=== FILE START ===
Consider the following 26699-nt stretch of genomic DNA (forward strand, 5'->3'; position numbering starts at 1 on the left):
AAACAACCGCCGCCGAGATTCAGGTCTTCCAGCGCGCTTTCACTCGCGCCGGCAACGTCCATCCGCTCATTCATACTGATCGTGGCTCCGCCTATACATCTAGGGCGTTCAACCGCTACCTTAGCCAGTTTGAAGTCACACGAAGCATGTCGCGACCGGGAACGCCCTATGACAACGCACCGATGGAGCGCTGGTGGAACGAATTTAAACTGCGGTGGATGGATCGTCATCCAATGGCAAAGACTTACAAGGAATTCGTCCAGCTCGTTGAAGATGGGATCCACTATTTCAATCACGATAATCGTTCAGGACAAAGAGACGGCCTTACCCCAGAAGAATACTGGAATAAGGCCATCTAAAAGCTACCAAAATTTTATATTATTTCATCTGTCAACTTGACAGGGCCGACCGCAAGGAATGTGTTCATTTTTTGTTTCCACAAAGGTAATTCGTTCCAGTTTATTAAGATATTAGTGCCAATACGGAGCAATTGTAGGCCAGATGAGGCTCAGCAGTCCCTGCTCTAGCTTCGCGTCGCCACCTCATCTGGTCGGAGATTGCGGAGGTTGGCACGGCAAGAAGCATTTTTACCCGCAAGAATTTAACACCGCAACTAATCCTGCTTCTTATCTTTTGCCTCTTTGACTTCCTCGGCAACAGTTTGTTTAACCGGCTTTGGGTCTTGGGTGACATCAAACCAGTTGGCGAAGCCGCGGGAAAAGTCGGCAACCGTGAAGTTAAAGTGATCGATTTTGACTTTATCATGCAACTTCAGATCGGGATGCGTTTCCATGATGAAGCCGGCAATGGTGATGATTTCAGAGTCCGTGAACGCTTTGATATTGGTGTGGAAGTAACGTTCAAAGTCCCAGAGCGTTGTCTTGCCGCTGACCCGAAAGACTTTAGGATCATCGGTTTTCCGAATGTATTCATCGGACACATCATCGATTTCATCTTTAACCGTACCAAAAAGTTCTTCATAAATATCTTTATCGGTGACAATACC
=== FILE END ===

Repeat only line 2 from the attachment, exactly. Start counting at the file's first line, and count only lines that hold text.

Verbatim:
AAACAACCGCCGCCGAGATTCAGGTCTTCCAGCGCGCTTTCACTCGCGCCGGCAACGTCCATCCGCTCATTCATACTGATCGTGGCTCCGCCTATACATCTAGGGCGTTCAACCGCTACCTTAGCCAGTTTGAAGTCACACGAAGCATGTCGCGACCGGGAACGCCCTATGACAACGCACCGATGGAGCGCTGGTGGAACGAATTTAAACTGCGGTGGATGGATCGTCATCCAATGGCAAAGACTTACAAGGAATTCGTCCAGCTCGTTGAAGATGGGATCCACTATTTCAATCACGATAATCGTTCAGGACAAAGAGACGGCCTTACCCCAGAAGAATACTGGAATAAGGCCATCTAAAAGCTACCAAAATTTTATATTATTTCATCTGTCAACTTGACAGGGCCGACCGCAAGGAATGTGTTCATTTTTTGTTTCCACAAAGGTAATTCGTTCCAGTTTATTAAGATATTAGTGCCAATACGGAGCAATTGTAGGCCAGATGAGGCTCAGCAGTCCCTGCTCTAGCTTCGCGTCGCCACCTCATCTGGTCGGAGATTGCGGAGGTTGGCACGGCAAGAAGCATTTTTACCCGCAAGAATTTAACACCGCAACTAATCCTGCTTCTTATCTTTTGCCTCTTTGACTTCCTCGGCAACAGTTTGTTTAACCGGCTTTGGGTCTTGGGTGACATCAAACCAGTTGGCGAAGCCGCGGGAAAAGTCGGCAACCGTGAAGTTAAAGTGATCGATTTTGACTTTATCATGCAACTTCAGATCGGGATGCGTTTCCATGATGAAGCCGGCAATGGTGATGATTTCAGAGTCCGTGAACGCTTTGATATTGGTGTGGAAGTAACGTTCAAAGTCCCAGAGCGTTGTCTTGCCGCTGACCCGAAAGACTTTAGGATCATCGGTTTTCCGAATGTATTCATCGGACACATCATCGATTTCATCTTTAACCGTACCAAAAAGTTCTTCATAAATATCTTTATCGGTGACAATACC